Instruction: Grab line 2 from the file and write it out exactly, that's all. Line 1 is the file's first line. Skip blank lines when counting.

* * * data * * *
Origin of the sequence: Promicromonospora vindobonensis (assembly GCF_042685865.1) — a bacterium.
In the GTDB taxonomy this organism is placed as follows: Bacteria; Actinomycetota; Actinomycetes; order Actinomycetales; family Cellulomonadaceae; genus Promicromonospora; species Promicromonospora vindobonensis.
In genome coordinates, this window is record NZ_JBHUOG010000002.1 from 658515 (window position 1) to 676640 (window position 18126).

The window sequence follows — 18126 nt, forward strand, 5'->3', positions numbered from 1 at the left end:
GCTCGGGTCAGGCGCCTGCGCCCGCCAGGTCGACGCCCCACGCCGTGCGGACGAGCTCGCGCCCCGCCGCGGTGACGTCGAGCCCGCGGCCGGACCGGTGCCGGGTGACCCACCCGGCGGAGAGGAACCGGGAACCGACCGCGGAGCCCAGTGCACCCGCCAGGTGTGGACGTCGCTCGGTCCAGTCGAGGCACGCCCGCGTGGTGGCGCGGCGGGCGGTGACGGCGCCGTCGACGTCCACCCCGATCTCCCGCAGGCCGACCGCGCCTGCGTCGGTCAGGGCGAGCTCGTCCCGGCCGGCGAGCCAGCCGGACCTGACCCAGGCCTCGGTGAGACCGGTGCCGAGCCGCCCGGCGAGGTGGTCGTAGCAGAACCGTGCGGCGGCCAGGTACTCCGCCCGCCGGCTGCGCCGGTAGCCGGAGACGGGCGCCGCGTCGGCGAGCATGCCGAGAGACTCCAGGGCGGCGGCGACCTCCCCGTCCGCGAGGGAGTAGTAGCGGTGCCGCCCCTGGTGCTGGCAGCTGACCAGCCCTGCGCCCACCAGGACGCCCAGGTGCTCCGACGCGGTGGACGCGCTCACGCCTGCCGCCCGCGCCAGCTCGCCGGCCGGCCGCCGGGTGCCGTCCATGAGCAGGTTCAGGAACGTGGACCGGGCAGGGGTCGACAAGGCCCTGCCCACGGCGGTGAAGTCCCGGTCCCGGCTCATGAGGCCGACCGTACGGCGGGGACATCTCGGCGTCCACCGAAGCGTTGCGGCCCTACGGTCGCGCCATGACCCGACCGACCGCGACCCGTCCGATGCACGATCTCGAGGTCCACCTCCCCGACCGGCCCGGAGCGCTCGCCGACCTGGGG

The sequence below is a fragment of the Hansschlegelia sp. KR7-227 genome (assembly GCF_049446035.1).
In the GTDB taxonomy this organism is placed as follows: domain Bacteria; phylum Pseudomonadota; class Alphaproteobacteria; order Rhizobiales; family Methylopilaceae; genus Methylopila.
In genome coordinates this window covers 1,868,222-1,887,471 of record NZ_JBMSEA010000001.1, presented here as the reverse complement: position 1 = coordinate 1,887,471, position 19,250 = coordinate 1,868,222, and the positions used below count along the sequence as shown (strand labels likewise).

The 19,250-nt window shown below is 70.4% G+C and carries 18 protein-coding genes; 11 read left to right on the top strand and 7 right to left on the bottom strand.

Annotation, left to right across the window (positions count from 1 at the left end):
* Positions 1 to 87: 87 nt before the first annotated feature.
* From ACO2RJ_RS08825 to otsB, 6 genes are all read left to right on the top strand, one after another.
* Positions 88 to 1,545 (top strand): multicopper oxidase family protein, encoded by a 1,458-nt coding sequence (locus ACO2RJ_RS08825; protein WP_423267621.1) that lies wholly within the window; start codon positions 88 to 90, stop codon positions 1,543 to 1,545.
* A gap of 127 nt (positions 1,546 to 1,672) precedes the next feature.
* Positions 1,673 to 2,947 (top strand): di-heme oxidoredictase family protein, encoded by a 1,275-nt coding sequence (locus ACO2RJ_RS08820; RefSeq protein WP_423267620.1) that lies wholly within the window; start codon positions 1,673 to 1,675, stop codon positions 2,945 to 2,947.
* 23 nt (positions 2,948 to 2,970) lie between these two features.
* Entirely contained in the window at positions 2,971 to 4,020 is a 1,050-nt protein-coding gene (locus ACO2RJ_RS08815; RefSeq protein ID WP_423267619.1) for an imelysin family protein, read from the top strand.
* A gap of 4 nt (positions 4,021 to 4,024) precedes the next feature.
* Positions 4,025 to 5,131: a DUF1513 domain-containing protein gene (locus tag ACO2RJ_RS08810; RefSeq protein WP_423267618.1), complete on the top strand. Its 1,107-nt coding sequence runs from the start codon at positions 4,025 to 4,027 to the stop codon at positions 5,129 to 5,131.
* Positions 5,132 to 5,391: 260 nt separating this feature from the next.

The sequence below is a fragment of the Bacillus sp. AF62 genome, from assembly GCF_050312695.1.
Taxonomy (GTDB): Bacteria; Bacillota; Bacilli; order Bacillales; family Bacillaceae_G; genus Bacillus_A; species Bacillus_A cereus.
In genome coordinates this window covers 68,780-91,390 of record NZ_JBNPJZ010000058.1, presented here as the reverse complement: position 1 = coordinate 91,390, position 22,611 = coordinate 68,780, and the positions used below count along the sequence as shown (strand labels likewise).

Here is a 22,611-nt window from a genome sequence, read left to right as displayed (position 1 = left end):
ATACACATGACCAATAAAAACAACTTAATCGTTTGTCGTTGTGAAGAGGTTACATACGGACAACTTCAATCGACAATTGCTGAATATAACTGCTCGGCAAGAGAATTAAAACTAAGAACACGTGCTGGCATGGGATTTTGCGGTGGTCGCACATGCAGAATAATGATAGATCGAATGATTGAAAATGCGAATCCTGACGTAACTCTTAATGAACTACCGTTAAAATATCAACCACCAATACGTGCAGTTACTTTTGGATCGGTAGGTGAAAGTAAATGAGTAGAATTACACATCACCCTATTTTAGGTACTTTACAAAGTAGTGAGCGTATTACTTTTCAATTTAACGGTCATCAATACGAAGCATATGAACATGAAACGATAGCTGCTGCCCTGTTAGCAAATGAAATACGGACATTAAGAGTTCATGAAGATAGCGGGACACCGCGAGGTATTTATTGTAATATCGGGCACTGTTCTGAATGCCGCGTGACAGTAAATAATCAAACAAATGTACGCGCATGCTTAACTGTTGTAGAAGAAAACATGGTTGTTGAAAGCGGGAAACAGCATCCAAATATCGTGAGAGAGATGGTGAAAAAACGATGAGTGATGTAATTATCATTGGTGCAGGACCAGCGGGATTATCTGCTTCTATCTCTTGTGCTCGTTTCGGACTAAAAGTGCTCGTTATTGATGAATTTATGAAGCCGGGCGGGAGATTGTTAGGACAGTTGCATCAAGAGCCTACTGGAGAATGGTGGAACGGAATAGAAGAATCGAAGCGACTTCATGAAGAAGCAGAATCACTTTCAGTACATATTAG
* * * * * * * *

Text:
In the GTDB taxonomy this organism is placed as follows: Bacteria; Actinomycetota; Actinomycetes; order Actinomycetales; family Cellulomonadaceae; genus Promicromonospora; species Promicromonospora vindobonensis.